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Date/Time
Date(s) - 10/05/2019
7:30 pm

Location
Kilmington Village Hall

Categories


Stephanie Hafferty is a lady of passion – a passion for growing vegetables. She grows them in her gardens both back and front, and on her allotment. To advise and encourage, she has a partner who is a market gardener, broadcaster and established author of books on growing vegetables. Her passion was evident – she wanted us all to grow amazing crops and she had come to show us how to achieve that aim using her no-dig method. Her first introduction to the technique came in the 1980s when she picked up a book published in the USA which advocated mulching with straw topped with compost. Experience has shown that not only are weeds suppressed and moisture retained, but biodiversity in the soil increases. All that is required for maintenance is a hoe.

The transformation of her allotment was illustrated in a sequence of photographs. The initial prospect was not very enticing – heavy clay soil covered in weeds. Most weeds could be teased out from the topmost inches but those with tap roots were attacked with a long, sharp knife, slicing the root through the heart. Next came a delivery of tons of compost, spread thickly over the whole plot, and finally the addition of an organic fertiliser. That same year, Stephanie was harvesting vegetables for the family. In the winter, the soil was no longer sticky and unworkable. Each spring a load of farm manure is delivered and the process is repeated. The photographs of her crops showed how successful her regime is. Six miles away is her partner’s market garden, and he uses the same technique. Faced with a field of grass and weeds, he mowed it tight, laid out paths with cardboard and then covered the designated beds with six inches of compost, using old wood lined with cardboard for edging. At the end of the first year, the increase in crop yields had covered the cost of buying compost. He too is a passionate grower of vegetables, producing a wide variety of staples such as carrots and beans, new species and exotics, and year-round salad leaves.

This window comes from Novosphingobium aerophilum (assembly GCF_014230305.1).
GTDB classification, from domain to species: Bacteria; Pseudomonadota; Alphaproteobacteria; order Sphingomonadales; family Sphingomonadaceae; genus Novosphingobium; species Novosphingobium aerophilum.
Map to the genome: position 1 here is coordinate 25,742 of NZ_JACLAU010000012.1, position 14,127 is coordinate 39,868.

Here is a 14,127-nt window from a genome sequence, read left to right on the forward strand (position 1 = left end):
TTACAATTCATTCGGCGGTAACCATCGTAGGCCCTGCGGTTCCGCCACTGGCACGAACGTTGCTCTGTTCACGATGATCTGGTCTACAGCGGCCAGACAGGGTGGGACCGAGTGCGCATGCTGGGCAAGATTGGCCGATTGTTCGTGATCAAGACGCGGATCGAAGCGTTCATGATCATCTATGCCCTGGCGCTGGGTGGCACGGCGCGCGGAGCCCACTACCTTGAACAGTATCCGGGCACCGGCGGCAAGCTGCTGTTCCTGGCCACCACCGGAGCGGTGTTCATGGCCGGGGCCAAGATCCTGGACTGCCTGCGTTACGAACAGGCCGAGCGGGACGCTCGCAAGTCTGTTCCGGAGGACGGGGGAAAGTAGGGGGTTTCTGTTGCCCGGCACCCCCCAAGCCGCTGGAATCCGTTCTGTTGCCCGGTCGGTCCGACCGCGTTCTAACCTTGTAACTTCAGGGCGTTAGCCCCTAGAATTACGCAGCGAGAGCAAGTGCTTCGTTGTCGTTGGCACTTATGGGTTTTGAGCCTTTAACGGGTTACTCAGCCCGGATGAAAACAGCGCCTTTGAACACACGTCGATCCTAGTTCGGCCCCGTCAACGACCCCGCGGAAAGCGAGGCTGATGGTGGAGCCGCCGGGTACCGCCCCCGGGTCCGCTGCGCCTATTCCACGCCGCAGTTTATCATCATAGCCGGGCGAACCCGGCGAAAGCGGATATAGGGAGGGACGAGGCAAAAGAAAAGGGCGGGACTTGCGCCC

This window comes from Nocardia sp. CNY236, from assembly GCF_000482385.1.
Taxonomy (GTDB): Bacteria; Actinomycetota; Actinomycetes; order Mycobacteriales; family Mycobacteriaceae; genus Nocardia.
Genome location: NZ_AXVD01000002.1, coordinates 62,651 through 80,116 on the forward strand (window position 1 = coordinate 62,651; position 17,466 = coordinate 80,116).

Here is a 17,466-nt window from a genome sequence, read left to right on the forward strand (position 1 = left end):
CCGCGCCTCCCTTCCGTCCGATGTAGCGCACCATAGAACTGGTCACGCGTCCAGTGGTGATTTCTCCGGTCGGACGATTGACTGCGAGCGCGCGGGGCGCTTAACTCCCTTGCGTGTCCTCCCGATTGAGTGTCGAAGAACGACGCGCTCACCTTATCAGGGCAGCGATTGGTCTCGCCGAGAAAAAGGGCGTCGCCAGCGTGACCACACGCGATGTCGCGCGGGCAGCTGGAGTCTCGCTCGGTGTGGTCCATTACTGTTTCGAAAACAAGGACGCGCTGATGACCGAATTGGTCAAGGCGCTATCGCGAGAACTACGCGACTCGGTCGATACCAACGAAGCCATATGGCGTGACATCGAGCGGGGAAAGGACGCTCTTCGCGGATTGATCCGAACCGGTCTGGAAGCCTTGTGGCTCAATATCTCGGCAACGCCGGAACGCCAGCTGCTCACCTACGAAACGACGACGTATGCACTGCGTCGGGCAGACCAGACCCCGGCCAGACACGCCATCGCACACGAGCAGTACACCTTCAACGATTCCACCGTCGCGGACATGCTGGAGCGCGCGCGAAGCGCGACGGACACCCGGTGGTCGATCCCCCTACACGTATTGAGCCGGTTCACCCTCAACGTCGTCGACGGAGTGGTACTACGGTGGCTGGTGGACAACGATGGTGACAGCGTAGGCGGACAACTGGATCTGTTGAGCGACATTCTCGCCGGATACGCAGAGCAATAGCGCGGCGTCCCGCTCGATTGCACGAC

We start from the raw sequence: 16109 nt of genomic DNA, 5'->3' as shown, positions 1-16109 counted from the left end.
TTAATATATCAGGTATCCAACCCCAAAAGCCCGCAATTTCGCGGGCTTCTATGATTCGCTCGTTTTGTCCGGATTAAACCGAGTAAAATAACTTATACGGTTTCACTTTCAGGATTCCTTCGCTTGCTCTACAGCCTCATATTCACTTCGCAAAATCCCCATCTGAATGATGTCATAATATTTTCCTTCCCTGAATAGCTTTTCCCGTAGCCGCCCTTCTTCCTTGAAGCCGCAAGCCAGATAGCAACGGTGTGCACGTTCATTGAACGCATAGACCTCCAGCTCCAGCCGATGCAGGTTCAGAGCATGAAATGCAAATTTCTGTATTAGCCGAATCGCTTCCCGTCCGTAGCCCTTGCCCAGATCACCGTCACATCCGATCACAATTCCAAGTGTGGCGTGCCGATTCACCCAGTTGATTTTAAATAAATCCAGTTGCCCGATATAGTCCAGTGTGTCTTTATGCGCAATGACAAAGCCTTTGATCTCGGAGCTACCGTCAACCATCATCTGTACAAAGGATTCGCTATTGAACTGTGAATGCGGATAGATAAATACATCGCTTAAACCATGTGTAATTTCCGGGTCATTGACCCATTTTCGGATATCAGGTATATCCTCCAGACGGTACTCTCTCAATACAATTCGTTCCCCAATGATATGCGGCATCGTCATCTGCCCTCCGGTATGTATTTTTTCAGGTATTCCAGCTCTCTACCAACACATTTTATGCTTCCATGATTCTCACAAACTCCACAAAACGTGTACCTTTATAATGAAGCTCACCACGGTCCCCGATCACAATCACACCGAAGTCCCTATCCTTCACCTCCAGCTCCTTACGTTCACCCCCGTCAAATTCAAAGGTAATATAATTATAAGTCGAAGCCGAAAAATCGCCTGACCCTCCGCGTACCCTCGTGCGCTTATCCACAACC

Vegetable growers in the audience were treated to snippets of advice throughout the talk. Stephanie showed how she protected her crops from birds with the use of fine bio-mesh instead of netting, and recommended butterfly netting for covering hoops. She exhorted us to make lots of compost, stressing that feeding the soil is the same as feeding the plants. We were shown how to make fertiliser from comfrey and nettles, and how to aerate long-established pot plants by thrusting a long rod deep into the compost. The barrage of questions and buzz of conversation at the end of the talk indicated that it had been an evening of education and real enjoyment.